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Historic England Research Records

HMP Holloway

Hob Uid: 1108432
Location :
Greater London Authority
Islington
Grid Ref : TQ3020085500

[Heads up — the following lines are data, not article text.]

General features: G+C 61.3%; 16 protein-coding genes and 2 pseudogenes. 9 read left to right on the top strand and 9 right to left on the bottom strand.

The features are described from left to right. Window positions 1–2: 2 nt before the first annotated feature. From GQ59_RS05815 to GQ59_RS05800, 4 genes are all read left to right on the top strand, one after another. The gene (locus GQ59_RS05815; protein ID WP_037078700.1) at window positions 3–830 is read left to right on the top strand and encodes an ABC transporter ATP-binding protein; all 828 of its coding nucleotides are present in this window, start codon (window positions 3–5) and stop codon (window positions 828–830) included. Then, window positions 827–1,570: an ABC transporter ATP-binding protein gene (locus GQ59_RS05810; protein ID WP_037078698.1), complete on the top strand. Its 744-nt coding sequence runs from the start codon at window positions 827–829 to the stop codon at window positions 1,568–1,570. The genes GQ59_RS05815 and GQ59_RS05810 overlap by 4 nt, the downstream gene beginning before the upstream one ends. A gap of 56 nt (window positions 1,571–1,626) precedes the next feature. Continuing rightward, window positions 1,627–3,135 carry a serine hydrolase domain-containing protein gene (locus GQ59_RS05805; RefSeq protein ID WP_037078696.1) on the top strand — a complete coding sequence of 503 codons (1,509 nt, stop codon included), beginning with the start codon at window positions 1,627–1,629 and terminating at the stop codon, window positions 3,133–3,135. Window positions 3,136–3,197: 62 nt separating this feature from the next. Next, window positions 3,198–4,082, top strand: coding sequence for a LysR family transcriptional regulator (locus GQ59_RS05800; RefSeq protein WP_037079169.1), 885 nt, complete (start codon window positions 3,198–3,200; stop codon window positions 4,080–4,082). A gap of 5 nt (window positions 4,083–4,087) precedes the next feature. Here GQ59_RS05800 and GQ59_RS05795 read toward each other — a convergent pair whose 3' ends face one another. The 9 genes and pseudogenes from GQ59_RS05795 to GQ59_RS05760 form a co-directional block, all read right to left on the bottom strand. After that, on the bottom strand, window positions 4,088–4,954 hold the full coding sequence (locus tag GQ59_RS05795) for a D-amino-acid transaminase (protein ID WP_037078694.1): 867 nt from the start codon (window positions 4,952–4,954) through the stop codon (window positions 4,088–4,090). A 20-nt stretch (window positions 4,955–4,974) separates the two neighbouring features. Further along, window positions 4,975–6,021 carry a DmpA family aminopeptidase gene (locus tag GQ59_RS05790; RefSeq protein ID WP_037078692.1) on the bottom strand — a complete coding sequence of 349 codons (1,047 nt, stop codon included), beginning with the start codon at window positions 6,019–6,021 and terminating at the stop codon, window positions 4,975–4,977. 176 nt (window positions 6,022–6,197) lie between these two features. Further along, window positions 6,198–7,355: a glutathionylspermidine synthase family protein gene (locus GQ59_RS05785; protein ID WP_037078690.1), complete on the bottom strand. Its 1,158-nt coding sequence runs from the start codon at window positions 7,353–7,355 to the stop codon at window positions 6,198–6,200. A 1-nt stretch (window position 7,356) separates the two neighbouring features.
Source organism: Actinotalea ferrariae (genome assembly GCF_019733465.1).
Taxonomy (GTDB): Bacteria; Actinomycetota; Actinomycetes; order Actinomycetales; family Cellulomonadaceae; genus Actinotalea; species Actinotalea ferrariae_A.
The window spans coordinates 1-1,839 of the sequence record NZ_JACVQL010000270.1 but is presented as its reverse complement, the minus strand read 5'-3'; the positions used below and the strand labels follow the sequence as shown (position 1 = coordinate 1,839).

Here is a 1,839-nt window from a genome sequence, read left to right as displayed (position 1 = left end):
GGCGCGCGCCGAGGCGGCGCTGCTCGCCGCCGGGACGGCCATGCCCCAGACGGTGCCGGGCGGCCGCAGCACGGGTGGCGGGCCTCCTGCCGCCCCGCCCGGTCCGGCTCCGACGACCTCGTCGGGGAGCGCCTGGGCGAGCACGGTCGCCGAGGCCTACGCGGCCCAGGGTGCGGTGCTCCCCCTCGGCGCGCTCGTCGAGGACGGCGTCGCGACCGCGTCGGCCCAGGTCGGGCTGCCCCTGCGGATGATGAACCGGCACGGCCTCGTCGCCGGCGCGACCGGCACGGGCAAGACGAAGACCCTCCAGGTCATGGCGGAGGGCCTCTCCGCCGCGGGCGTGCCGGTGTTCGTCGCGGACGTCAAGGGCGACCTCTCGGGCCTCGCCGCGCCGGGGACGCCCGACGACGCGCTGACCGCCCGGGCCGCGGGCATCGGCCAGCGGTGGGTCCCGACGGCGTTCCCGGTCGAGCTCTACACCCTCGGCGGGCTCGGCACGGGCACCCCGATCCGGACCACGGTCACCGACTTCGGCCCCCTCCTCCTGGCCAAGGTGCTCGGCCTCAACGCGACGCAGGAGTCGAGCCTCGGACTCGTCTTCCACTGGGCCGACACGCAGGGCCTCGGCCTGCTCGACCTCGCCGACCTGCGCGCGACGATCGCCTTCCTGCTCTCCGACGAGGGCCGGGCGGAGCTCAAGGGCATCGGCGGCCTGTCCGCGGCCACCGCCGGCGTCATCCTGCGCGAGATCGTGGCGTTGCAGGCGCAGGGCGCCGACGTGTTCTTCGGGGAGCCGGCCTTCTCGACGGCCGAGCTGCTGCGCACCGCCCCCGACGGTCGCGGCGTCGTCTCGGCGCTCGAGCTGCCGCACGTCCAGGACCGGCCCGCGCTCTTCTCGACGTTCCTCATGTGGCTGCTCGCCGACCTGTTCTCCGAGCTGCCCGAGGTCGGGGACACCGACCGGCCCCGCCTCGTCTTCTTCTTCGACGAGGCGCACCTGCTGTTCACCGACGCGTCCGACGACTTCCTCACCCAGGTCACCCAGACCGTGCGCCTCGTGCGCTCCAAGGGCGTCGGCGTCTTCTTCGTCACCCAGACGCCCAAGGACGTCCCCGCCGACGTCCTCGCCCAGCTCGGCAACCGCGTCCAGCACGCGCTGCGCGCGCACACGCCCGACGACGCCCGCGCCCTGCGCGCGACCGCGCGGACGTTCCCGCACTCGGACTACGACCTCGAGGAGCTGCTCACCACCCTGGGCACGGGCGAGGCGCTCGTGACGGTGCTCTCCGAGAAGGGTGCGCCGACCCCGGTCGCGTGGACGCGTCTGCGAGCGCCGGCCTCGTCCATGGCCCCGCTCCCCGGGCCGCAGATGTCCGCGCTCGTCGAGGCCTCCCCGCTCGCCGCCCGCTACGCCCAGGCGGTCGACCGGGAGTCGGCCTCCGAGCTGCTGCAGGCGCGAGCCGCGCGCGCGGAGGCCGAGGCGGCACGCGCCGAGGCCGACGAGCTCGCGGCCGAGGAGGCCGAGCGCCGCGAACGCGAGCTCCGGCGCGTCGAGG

Summary : HMP Holloway was erected between 1970 and 1983 to replace an earlier prison. The foundation stone for the original prison was laid by the Lord Mayor, Sir James Duke was on 26th September 1849. Plans by James Bunstone Bunning had been approved by the Secretary of State on 29th January 1848 and a tender of £92,290 from William Trego was accepted in 1849. Trego went bankrupt in October 1850 and between November 1850 and January 1851 worked stopped. John Jay took up the contract in January 1851 and the house of correction opened on 6th October 1852. The prison was entered through two gatehouses and the majority of the buildings were constructed of brick. The plan was radial with four cell blocks for adult males, an administration block, a juvenile block and a female block. Between 1881 and 1890, a number of alterations to cell blocks were made, while in 1883-4 a new male hospital was erected. New reception blocks and a laundry were built in 1886 and a new female infirmary was added in 1891-2. The prison became all-female in 1902 and three years later a new wing was opened. From 1906 until 1914 the prison housed women arrested for acts of militancy undertaken in the campaign for women's suffrage. By the 1930s the prison was found to be inadequate and by 1968 it was concluded that the prison should be demolished and a new one built on the site. While new work began, the demolition work was still being carried out. The new prison was built as a secure hospital for 500 women. It is of red brick with projecting windows and flat roofs. Communal facilities include an education centre, workshops, gymnasium, swimming pool and chapel. A 'trolley walk' on level two runs around the site, linking all the main buildings and administration is located in the gatehouse complex. Inmate accommodation is in four and five storey cell blocks.